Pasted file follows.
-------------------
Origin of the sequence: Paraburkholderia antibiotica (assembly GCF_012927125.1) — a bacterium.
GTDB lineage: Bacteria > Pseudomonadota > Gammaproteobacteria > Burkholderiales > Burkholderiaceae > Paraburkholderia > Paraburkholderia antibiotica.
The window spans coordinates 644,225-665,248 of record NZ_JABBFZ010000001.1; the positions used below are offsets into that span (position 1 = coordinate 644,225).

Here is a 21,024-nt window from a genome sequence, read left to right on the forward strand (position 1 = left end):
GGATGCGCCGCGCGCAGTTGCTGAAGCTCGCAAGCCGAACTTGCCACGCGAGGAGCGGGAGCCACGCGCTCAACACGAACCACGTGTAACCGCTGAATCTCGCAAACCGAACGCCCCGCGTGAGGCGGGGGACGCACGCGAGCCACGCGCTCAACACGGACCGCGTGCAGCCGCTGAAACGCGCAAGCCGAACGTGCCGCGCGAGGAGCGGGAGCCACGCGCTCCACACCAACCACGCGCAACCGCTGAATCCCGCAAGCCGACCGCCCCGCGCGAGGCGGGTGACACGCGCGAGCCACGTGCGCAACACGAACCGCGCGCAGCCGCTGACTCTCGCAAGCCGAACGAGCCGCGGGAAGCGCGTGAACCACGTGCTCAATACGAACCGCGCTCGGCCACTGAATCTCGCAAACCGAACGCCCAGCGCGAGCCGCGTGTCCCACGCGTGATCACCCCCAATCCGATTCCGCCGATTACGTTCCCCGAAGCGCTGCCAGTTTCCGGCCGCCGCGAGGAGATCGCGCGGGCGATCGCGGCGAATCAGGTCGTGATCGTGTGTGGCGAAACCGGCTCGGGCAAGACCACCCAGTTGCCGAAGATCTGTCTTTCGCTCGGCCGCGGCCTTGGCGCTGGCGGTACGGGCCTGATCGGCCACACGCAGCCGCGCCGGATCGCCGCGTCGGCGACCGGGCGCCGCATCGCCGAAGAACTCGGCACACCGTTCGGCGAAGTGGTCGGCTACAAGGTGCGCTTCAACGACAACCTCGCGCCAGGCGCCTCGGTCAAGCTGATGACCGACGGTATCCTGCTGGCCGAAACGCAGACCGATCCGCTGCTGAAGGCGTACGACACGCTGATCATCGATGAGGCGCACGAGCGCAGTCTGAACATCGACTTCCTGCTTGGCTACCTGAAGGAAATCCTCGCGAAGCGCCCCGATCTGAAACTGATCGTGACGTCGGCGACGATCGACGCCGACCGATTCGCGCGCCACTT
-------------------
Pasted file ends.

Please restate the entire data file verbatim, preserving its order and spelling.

Origin of the sequence: Paraburkholderia antibiotica (assembly GCF_012927125.1) — a bacterium.
GTDB lineage: Bacteria > Pseudomonadota > Gammaproteobacteria > Burkholderiales > Burkholderiaceae > Paraburkholderia > Paraburkholderia antibiotica.
The window spans coordinates 644,225-665,248 of record NZ_JABBFZ010000001.1; the positions used below are offsets into that span (position 1 = coordinate 644,225).

Here is a 21,024-nt window from a genome sequence, read left to right on the forward strand (position 1 = left end):
GGATGCGCCGCGCGCAGTTGCTGAAGCTCGCAAGCCGAACTTGCCACGCGAGGAGCGGGAGCCACGCGCTCAACACGAACCACGTGTAACCGCTGAATCTCGCAAACCGAACGCCCCGCGTGAGGCGGGGGACGCACGCGAGCCACGCGCTCAACACGGACCGCGTGCAGCCGCTGAAACGCGCAAGCCGAACGTGCCGCGCGAGGAGCGGGAGCCACGCGCTCCACACCAACCACGCGCAACCGCTGAATCCCGCAAGCCGACCGCCCCGCGCGAGGCGGGTGACACGCGCGAGCCACGTGCGCAACACGAACCGCGCGCAGCCGCTGACTCTCGCAAGCCGAACGAGCCGCGGGAAGCGCGTGAACCACGTGCTCAATACGAACCGCGCTCGGCCACTGAATCTCGCAAACCGAACGCCCAGCGCGAGCCGCGTGTCCCACGCGTGATCACCCCCAATCCGATTCCGCCGATTACGTTCCCCGAAGCGCTGCCAGTTTCCGGCCGCCGCGAGGAGATCGCGCGGGCGATCGCGGCGAATCAGGTCGTGATCGTGTGTGGCGAAACCGGCTCGGGCAAGACCACCCAGTTGCCGAAGATCTGTCTTTCGCTCGGCCGCGGCCTTGGCGCTGGCGGTACGGGCCTGATCGGCCACACGCAGCCGCGCCGGATCGCCGCGTCGGCGACCGGGCGCCGCATCGCCGAAGAACTCGGCACACCGTTCGGCGAAGTGGTCGGCTACAAGGTGCGCTTCAACGACAACCTCGCGCCAGGCGCCTCGGTCAAGCTGATGACCGACGGTATCCTGCTGGCCGAAACGCAGACCGATCCGCTGCTGAAGGCGTACGACACGCTGATCATCGATGAGGCGCACGAGCGCAGTCTGAACATCGACTTCCTGCTTGGCTACCTGAAGGAAATCCTCGCGAAGCGCCCCGATCTGAAACTGATCGTGACGTCGGCGACGATCGACGCCGACCGATTCGCGCGCCACTT